Running on empty: Altona oil plant closure sparks fuel security warnings
Unions and business have sounded the alarm over Australia’s fuel security after the closure of one of the country’s last oil refineries, ExxonMobil’s operation in Melbourne’s west, was announced this week.
The nation could be down to just one plant producing petrol, diesel, jet fuel and other petroleum products for the local market by the middle of the year, with grave doubts over the survival of Queensland’s only remaining operation.
The future of what will be Victoria’s last refinery, Viva Energy in Geelong, now depends on state and federal government support, the company said on Wednesday, the day after the announcement of the closure of ExxonMobil’s operation at Altona.
There were also concerns of knock-on effects for several other large manufacturing businesses in Melbourne’s west when the 72-year-old refinery, which is slated to operate for at least another six months, shuts.
There are now just four oil refineries operating in Australia, down from 10 in 2010, and two – Altona and BP’s Kwinana in Western Australia – have confirmed their closures.
The future of Ampol’s operation outside Brisbane is officially under review by its owners, with closure a real possibility – an outcome that would leave Viva, which employs 300 people at its site on the shores of Corio Bay, as the nation’s last surviving refinery.
The Australian refineries are ageing and small in comparison with their international competitors, according to a report by the federal Parliamentary Library published in December, with Energy Minister Angus Taylor noting the same month that the local operations were returning “small margins” for their owners that had been further reduced by the COVID-19 pandemic.
Viva was the only plant to take up Mr Taylor’s $83 million refinery survival package – part of a broader $2.3 billion effort to shore up Australia’s fuel production and storage capacity – which would have paid producers 1¢ for each litre of fuel they manufactured onshore.
The company would not commit on Wednesday to the long-term future of refining at the Geelong plant, where it plans to develop a giant natural gas import terminal, saying it was working with the Australian and Victorian governments on the “long-term sustainability” of the refining operation.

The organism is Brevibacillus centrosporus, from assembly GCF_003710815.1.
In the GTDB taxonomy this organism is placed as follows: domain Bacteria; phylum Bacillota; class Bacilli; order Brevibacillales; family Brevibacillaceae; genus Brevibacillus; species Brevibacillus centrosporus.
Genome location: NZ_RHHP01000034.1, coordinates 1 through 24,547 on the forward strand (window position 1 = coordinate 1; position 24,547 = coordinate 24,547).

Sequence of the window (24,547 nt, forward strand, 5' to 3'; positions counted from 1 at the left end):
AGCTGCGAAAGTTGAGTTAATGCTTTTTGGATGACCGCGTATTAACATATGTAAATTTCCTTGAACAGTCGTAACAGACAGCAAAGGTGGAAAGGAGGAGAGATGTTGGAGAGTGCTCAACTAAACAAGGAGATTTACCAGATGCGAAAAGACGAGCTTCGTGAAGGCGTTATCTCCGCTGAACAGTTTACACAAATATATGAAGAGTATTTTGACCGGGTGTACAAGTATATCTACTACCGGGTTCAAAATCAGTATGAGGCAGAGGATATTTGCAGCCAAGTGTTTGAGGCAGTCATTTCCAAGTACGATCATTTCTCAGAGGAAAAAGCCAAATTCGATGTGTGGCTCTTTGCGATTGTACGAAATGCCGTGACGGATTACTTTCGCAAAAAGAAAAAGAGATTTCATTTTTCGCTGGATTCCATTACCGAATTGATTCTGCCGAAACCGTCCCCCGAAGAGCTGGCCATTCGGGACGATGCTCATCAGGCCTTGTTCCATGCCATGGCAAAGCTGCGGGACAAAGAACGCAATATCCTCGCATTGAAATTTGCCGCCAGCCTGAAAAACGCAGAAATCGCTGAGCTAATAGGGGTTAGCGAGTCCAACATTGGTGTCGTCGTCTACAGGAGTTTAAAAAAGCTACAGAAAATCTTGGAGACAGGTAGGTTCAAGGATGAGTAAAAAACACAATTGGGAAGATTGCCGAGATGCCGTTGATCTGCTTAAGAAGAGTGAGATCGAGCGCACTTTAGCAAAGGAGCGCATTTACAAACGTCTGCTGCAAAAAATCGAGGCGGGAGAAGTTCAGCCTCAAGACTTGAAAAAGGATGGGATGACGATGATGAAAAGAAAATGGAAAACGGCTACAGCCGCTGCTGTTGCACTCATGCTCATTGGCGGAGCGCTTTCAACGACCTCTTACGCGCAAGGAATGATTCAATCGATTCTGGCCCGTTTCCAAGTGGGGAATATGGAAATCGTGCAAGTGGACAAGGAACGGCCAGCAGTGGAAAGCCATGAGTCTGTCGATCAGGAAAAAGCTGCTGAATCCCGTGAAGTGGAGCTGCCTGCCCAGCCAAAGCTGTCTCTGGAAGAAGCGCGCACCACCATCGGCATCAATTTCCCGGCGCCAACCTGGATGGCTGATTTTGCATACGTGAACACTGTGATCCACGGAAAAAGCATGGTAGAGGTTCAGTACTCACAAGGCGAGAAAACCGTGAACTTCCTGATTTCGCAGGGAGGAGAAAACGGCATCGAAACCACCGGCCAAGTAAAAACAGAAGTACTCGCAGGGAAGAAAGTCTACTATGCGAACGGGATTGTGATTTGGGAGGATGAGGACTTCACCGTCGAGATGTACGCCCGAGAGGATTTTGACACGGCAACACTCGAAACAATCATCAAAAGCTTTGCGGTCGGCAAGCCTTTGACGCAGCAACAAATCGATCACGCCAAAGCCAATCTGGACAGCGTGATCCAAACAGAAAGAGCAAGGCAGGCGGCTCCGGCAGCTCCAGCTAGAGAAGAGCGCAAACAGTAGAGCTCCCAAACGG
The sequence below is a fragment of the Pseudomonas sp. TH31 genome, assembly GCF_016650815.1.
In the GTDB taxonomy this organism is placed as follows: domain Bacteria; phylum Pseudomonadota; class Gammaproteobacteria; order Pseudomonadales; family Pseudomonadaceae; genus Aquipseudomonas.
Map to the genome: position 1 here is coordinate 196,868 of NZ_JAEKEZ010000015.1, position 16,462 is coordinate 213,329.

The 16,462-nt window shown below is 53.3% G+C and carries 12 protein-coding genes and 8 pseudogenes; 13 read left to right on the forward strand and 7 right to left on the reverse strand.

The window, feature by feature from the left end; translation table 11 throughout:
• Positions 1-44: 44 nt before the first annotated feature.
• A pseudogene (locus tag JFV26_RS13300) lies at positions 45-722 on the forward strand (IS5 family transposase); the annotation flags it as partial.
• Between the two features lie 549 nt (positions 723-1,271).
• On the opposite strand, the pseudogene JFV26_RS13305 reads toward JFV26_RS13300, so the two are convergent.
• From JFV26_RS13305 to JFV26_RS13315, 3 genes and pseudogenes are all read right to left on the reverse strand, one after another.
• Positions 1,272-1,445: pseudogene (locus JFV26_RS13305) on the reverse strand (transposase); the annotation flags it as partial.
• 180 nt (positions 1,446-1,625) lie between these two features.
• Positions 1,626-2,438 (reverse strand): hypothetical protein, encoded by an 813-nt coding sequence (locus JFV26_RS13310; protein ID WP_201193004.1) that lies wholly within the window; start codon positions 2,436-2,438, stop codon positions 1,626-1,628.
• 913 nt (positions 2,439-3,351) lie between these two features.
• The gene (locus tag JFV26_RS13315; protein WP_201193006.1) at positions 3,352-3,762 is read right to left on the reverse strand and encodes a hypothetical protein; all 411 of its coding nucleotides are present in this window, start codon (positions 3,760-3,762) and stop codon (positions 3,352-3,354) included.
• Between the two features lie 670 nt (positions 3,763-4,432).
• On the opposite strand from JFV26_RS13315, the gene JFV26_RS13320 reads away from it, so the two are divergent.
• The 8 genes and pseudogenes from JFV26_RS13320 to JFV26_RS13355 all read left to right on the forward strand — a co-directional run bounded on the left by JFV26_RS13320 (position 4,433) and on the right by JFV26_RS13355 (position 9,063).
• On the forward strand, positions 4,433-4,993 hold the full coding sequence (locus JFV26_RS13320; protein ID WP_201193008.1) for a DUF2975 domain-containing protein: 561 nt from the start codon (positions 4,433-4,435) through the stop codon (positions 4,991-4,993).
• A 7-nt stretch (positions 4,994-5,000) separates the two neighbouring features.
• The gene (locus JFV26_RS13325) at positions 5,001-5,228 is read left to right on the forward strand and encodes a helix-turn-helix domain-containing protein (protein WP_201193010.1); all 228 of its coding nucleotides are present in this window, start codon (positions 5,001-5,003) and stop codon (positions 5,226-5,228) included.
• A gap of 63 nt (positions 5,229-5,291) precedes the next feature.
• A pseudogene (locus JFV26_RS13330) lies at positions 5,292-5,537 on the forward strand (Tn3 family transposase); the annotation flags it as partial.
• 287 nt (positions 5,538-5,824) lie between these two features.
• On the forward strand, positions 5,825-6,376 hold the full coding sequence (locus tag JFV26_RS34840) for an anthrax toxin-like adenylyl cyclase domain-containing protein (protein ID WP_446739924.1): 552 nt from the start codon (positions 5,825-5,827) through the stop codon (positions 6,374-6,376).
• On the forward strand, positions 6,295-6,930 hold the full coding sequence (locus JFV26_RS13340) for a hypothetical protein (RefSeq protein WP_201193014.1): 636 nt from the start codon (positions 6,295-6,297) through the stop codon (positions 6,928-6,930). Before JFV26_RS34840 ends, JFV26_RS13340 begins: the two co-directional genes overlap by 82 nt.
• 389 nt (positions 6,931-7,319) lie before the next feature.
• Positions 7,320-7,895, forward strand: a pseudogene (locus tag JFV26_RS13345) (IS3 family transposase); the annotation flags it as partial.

”While refining remains very challenging, Viva Energy remains committed to working with the federal government to implement the fuel security package, and with the Victorian government on investments to improve the competitiveness and long-term sustainability of our refinery,” the company said in a statement.
“There is a lot that needs to be finalised, but we are making good progress and are encouraged by the support we are receiving from government, our business partners and the broader community.”
The Australian Industry Group and the Maritime Union of Australia both warned on Wednesday that the Altona closure was a blow to the nation’s fuel security.
Australian Industry Group chief executive Innes Willox warned of “our severe fuel insecurity”.
“Not only is Australian refinery capacity plunging, but most of the oil comes from overseas,” he said.
“Any future disruption to global supply chains would see Australia rapidly grind to a halt unless we take far-sighted action.”
The Maritime Union’s assistant national secretary Jamie Newlyn called for urgent federal government action to keep Geelong and Ampol’s operation, in Lytton outside Brisbane, open.
“More than 90 per cent of Australia’s refined fuels are coming from overseas, leaving the nation seriously exposed to any crisis that impacts on maritime supply chains,” he said.
Energy Minister Mr Taylor said on Wednesday that he and his colleagues were working with the remaining refineries to secure Australia’s supply of locally refined fuel.
“The Morrison government is committed to enhancing Australia’s fuel security and is working closely with the refineries to ensure their continued operations in this country,” he said.
A spokesman for the Andrews government said it had “encouraged the Commonwealth to support the viability of Australia’s refinery sector”.
“We continue to engage with Viva about its proposals for a number of energy efficiency projects to be developed at Geelong,” he said.
In Altona, chemical company Qenos – which employs about 500 workers and contractors locally and which uses feedstock from ExxonMobil in its production processes – said news of the refinery’s closure was disappointing but it was too early to say how its operations would be affected.
”Our thoughts are with those people, especially ExxonMobil refinery employees, who will be affected by the decision,” Qenos said in a statement.
“It’s still very early days in terms of what the decision means more broadly to Qenos.”
Two other large local manufacturing plants, Dow Chemical and BASF, which also use ExxonMobil feedstock, did not respond to requests for comment.